Patent theft suit blames former McDermott partner; defense sees 'smoke and mirrors'
A former partner at McDermott Will & Emery is being accused of helping two of his family members steal a patent in a civil case that bases the allegations on circumstantial evidence.
Representing the plaintiff medical-testing company, Theranos, is David Boies, who said in opening arguments this week that the former McDermott partner, John Fuisz, had tried to intimidate the company’s CEO in videotaped testimony, the Recorder (sub. req.) reports. According to Boies, John Fuisz said he would “file patents and f— with her till she dies.”
The defendants in the San Jose, Calif., federal suit are John Fuisz’s father, Richard, and brother, Joseph, along with Richard and Joseph’s company, Fuisz Pharma. All have denied wrongdoing. Richard and Joseph Fuisz, who are representing themselves in the case, said in opening statements that they are long-time inventors who developed the patent on their own, the story says. Joseph Fuisz is a former corporate lawyer who practiced at Sullivan & Cromwell and Richard Fuisz is a former physician.
Theranos claims Richard and Joseph Fuisz stole technology that can run dozens of tests with a single drop of blood. Boies told jurors that John Fuisz had access to McDermott’s file room, and the most logical explanation for Richard and Joseph’s patent is that John Fuisz obtained details from law firm files, according to the Recorder report on the arguments.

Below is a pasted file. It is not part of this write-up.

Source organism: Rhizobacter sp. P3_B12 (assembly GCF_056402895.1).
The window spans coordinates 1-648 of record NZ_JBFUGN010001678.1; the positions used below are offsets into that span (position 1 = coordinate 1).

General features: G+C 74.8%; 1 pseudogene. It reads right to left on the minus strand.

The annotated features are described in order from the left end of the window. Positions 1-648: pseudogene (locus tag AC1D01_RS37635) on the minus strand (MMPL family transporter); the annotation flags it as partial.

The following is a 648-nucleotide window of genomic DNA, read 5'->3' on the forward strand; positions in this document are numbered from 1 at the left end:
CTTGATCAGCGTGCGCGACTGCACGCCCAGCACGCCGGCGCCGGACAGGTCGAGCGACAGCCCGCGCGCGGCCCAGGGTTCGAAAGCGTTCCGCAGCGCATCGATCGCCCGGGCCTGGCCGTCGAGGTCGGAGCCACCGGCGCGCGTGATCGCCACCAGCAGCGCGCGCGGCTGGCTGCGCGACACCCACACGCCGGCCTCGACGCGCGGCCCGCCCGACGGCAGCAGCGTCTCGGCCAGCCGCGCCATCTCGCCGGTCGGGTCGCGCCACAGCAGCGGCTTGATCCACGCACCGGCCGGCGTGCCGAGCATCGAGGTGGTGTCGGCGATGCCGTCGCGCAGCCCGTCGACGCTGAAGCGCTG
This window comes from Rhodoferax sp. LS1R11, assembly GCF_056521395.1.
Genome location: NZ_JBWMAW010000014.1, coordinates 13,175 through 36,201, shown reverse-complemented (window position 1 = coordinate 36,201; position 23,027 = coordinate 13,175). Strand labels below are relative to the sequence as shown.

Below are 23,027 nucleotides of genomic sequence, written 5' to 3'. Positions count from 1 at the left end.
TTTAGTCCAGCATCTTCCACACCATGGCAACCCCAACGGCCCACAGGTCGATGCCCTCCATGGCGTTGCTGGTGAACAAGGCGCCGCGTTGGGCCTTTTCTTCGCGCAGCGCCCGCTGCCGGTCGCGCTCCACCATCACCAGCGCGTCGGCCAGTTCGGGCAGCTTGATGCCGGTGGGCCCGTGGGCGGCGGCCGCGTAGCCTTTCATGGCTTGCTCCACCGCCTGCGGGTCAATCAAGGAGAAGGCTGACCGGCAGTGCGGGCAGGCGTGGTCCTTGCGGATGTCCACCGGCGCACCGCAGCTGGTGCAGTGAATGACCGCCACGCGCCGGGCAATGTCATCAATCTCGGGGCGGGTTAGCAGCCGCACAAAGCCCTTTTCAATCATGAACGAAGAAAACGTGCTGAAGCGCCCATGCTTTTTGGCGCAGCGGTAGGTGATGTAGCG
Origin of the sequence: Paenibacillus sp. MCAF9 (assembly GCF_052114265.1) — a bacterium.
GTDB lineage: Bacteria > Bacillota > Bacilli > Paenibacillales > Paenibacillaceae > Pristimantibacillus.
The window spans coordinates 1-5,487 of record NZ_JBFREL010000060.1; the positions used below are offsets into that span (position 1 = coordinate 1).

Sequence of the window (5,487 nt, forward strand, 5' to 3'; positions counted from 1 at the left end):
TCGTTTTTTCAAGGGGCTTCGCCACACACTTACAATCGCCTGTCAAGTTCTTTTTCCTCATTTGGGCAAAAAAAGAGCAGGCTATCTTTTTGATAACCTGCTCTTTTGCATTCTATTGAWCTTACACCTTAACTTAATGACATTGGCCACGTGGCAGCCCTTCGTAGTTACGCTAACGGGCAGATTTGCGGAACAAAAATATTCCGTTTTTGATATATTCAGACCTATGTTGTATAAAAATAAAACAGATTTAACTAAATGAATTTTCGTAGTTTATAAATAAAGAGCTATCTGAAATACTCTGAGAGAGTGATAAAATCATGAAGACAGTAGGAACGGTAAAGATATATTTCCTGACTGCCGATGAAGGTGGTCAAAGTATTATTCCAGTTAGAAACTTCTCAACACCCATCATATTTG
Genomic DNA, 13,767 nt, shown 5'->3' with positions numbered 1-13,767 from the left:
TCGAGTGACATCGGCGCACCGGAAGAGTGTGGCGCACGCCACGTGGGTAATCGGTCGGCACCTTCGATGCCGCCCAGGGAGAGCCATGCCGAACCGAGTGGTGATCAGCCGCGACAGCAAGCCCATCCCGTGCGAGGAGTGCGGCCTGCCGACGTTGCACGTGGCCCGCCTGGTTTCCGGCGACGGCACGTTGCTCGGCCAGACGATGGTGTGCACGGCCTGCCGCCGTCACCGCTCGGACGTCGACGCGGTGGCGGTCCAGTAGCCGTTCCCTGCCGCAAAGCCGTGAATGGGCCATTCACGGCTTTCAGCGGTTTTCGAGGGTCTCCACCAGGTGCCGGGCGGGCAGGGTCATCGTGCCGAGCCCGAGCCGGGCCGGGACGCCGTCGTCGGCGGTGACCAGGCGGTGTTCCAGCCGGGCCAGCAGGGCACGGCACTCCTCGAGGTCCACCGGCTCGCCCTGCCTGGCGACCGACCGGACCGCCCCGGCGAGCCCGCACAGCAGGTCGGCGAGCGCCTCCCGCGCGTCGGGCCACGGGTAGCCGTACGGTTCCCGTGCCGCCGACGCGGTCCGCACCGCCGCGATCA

Theranos was a McDermott client, though John Fuisz was not a lawyer for the company, the story says. He left McDermott in 2009 and formed the Fuisz-Kundu Group. “Elizabeth falsely accused me of theft and has irreparably harmed my career and my ability to take care of my family,” he told the Recorder. “I had clients leave, and the accusations have been brought up in every case I have.”
Theranos had filed malpractice claims against John Fuisz and McDermott, but the case was dismissed. The BLT: The Blog of Legal Times covered the dismissal last August.
The family of Theranos CEO Elizabeth Holmes had been longtime friends with the Fuiszes, and Richard Fuisz had previously offered to help Holmes with her invention, but the offer was declined, Boies said. He alleged that the Fuiszes thought they could take advantage of Holmes because she was young and female, the story says.
Florida solo Rhonda Anderson represents Fuisz Pharma in the litigation. “You’re not going to see any evidence that John Fuisz went into the file room,” she told jurors. “You’re going to see smoke and mirrors.”